While Cape Town’s drought has recently hit world headlines, it has been a slow-burning crisis for Capetonians for a while now. Water restrictions are currently at level 6b, the highest ever imposed.
The impact of climate change on the current situation is clear. My father, who has lived in Cape Town all his life, remembers days when he was young when he wasn’t able to wait for a cloudburst to end, but when it would rain solidly for days. This happens less and less, with cloudbursts more the norm than solid rain in Cape Town’s usually rainy winter months.
Living in Cape Town at present is tough – what started as a “fun challenge” of saving water has led to more and more inventive ways to save tiny bits of water to keep to the allowed 50 litres per person per day. We hardly ever flush the toilet with tap water (a ridiculous concept to begin with), and the garden no longer even gets grey water. Showers are very brief, really just turning the tap on twice, once to wet yourself and then again to rinse – getting it down to about 6 litres per shower, and normally only showering after exercise.
Graph showing the daily water consumption of Glen’s household (2 people and a dog).
While this may seem inconvenient, the worst is definitely yet to come. Should we not be able to avoid the taps being turned off – “Day Zero”, we will be queuing for water (25 litres a day) at water points, guarded by the police and military. Many people living in townships in the city do this daily, and it is a stark reminder of just how unequal the city is, with it taking a drought and a still-to-be-seen culmination of the crisis to get us all on the same level.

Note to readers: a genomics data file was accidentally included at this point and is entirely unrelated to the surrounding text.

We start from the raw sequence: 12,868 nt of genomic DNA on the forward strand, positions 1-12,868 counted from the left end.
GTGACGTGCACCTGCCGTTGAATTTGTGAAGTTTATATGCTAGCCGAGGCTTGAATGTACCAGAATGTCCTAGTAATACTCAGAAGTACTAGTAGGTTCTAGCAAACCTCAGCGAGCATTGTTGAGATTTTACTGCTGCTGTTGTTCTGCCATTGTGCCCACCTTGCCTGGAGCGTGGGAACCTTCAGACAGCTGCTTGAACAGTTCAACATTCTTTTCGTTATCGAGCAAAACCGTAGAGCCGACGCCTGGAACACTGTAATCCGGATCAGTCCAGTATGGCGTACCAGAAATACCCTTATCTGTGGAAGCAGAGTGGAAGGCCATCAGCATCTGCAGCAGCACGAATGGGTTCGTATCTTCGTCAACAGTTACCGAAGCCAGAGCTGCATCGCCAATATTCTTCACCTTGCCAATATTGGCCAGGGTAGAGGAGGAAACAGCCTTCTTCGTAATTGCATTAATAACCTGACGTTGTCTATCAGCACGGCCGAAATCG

There is a swelling hope amongst environmentally-minded people that this crisis will be an opportunity to address our wasteful and inefficient means of providing bulk services (water, electricity, food, sewage) to this city and set an example for others globally. Hopefully, for cities like Cape Town, it will also be a chance to address our growing inequality.
There are as many people to blame for this situation as there are people you could ask, and while many blame those who could have “done something”, I prefer to look at those who definitely did, and continue to. Fossil fuel companies and their backers continue to extract fossil fuels despite the knowledge of climate change and its impacts.
In South Africa, the Development Bank of Southern Africa and four commercial banks are currently considering funding a coal-fired power station that is as polluting as some of the worst in the country. This sort of madness takes place when the science is clear, and the impacts of climate change continue to take a terrible toll. Even the cost of renewable energy is less.
The drought has been a wake-up call for me. Working in this field, I know what science says the impacts of climate change are likely to be, but nothing prepares you for the reality. We need to come together to fight climate change before it changes our lives in more ways, to withdraw support from fossil fuel companies and to stop fossil fuel infrastructure projects.
If you’re in Cape Town, you can start at the Divest Fest on 24 February, a divestment event looking at creative ways of speeding up divestment from fossil fuel companies.
Telling stories is what connects us to our humanity. It is what links us to our past, and provides a glimpse into our future and now the climate movement is calling on you to help shape our story. If you’re in Cape Town, can you share your story and tell us how you’re coping with the drought? Share here!